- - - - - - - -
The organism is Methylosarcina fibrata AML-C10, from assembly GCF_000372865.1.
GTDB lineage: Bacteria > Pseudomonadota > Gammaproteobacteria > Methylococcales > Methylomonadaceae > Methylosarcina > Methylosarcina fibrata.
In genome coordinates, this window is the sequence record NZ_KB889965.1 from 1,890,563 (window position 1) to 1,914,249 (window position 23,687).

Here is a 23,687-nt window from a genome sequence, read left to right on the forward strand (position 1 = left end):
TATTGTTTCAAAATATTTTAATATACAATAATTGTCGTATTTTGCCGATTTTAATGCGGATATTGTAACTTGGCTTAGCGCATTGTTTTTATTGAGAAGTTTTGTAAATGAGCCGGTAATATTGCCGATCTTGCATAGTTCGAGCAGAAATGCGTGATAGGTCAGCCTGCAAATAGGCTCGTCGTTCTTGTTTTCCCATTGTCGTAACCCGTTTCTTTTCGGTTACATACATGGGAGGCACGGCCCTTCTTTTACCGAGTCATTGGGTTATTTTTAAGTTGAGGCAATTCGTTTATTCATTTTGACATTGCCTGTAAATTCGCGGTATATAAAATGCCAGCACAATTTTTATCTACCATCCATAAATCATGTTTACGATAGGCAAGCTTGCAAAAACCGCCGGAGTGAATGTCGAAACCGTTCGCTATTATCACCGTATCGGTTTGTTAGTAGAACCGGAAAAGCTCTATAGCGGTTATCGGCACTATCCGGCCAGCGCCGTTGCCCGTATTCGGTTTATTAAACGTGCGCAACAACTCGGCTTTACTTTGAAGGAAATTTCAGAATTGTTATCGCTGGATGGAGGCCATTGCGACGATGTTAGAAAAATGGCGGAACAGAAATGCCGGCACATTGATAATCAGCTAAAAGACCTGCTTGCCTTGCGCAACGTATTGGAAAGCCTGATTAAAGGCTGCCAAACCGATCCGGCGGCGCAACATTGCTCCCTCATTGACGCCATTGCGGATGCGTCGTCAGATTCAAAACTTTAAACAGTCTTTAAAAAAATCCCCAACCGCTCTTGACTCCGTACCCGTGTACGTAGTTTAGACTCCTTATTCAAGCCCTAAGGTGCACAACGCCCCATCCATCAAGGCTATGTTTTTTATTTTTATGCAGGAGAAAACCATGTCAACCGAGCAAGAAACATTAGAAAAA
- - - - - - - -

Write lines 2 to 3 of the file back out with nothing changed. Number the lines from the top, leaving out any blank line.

GTDB lineage: Bacteria > Pseudomonadota > Gammaproteobacteria > Methylococcales > Methylomonadaceae > Methylosarcina > Methylosarcina fibrata.
In genome coordinates, this window is the sequence record NZ_KB889965.1 from 1,890,563 (window position 1) to 1,914,249 (window position 23,687).